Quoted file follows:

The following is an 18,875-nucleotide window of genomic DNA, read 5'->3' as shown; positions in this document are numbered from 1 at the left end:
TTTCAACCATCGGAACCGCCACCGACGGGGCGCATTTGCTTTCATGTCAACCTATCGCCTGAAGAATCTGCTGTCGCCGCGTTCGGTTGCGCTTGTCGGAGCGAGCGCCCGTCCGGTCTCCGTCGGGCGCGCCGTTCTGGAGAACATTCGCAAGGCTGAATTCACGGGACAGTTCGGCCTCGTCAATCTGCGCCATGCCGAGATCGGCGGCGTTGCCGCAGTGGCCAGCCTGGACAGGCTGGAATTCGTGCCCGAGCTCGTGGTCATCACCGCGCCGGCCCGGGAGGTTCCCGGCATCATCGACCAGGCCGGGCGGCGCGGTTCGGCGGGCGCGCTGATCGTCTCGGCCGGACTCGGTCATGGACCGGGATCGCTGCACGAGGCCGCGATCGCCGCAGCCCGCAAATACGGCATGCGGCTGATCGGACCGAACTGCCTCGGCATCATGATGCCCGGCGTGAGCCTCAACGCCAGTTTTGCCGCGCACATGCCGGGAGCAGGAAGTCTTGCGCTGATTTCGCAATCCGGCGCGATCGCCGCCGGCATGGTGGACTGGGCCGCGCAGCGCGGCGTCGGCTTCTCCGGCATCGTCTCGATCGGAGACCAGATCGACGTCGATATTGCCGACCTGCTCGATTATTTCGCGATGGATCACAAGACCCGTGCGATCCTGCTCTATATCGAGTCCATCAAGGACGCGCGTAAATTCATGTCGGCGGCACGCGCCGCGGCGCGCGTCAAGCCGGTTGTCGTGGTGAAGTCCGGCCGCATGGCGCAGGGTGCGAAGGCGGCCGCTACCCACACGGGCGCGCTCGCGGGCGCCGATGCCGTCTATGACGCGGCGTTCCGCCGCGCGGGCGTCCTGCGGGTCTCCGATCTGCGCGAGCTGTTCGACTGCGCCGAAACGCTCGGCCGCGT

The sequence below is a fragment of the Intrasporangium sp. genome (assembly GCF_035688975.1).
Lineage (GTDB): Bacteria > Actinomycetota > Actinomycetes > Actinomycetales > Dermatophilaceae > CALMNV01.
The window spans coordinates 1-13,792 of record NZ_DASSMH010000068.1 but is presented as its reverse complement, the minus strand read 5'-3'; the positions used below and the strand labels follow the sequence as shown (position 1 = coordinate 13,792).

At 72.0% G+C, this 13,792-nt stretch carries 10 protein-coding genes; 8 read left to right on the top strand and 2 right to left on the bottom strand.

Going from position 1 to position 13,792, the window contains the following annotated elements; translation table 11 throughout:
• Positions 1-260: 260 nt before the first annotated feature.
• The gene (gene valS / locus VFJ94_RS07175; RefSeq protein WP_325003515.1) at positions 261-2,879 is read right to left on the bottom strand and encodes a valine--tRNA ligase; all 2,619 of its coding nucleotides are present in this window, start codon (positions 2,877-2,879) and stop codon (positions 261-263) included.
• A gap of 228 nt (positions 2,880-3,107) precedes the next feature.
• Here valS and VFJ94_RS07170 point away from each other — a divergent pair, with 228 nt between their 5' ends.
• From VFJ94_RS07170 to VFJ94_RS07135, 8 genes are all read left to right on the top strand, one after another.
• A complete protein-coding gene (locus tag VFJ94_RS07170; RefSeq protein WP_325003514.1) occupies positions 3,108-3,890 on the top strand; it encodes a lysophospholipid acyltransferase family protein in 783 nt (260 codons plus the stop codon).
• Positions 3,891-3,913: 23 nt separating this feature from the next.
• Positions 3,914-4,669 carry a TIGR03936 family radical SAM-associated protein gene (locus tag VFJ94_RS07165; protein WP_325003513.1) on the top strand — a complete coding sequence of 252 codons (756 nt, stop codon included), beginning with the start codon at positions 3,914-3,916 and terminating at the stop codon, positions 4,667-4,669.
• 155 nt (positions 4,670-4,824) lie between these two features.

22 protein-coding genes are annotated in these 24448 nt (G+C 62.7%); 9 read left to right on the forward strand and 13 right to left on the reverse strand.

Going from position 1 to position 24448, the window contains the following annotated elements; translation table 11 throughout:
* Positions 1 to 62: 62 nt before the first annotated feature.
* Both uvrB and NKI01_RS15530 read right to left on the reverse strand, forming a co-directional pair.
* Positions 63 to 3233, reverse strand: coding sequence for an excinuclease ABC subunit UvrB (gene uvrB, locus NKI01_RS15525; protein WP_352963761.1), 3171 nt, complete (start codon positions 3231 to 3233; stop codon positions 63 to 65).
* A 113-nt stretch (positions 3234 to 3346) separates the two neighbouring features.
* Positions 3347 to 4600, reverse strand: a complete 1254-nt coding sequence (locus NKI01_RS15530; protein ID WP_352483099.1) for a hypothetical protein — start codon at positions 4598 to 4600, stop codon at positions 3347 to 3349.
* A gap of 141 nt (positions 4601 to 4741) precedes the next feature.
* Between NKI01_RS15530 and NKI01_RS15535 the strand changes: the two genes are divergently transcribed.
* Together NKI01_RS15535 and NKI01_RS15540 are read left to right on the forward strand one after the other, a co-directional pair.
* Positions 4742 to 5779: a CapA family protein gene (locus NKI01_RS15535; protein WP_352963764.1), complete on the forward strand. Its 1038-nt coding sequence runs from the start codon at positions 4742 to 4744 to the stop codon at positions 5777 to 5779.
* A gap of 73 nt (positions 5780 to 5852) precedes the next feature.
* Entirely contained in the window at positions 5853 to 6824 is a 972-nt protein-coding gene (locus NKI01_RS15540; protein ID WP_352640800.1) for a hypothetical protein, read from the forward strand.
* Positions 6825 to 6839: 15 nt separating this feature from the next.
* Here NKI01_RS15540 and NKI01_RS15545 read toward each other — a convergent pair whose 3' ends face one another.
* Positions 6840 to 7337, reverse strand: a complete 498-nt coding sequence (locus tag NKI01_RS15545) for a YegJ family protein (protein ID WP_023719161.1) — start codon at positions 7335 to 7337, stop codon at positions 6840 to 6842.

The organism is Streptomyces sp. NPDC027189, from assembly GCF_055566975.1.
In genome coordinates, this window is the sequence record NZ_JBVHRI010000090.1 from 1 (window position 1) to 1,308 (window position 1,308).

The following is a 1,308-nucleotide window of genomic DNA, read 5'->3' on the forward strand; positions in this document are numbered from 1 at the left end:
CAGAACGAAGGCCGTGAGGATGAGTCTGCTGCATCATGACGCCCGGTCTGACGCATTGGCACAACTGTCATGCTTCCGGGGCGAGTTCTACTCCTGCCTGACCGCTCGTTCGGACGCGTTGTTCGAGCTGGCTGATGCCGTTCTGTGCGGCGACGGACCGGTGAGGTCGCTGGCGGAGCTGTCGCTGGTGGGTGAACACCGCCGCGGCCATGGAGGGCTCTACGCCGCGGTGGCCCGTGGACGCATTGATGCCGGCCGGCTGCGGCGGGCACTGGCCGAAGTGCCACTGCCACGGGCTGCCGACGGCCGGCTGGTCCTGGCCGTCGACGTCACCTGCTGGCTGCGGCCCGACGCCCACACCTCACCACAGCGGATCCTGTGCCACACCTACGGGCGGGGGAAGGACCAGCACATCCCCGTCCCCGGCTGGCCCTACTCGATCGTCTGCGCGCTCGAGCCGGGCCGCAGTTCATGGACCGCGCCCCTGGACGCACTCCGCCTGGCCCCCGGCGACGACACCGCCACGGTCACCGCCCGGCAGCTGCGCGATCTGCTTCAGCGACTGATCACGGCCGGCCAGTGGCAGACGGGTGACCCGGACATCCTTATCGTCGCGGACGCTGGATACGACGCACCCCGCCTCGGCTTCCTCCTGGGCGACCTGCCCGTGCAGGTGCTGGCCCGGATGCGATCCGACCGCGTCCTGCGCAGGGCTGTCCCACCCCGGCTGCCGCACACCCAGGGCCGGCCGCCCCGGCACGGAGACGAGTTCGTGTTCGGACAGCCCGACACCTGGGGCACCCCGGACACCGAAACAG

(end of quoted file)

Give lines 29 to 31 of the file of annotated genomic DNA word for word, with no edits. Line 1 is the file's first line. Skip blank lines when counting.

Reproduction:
* Entirely contained in the window at positions 5853 to 6824 is a 972-nt protein-coding gene (locus NKI01_RS15540; protein ID WP_352640800.1) for a hypothetical protein, read from the forward strand.
* Positions 6825 to 6839: 15 nt separating this feature from the next.
* Here NKI01_RS15540 and NKI01_RS15545 read toward each other — a convergent pair whose 3' ends face one another.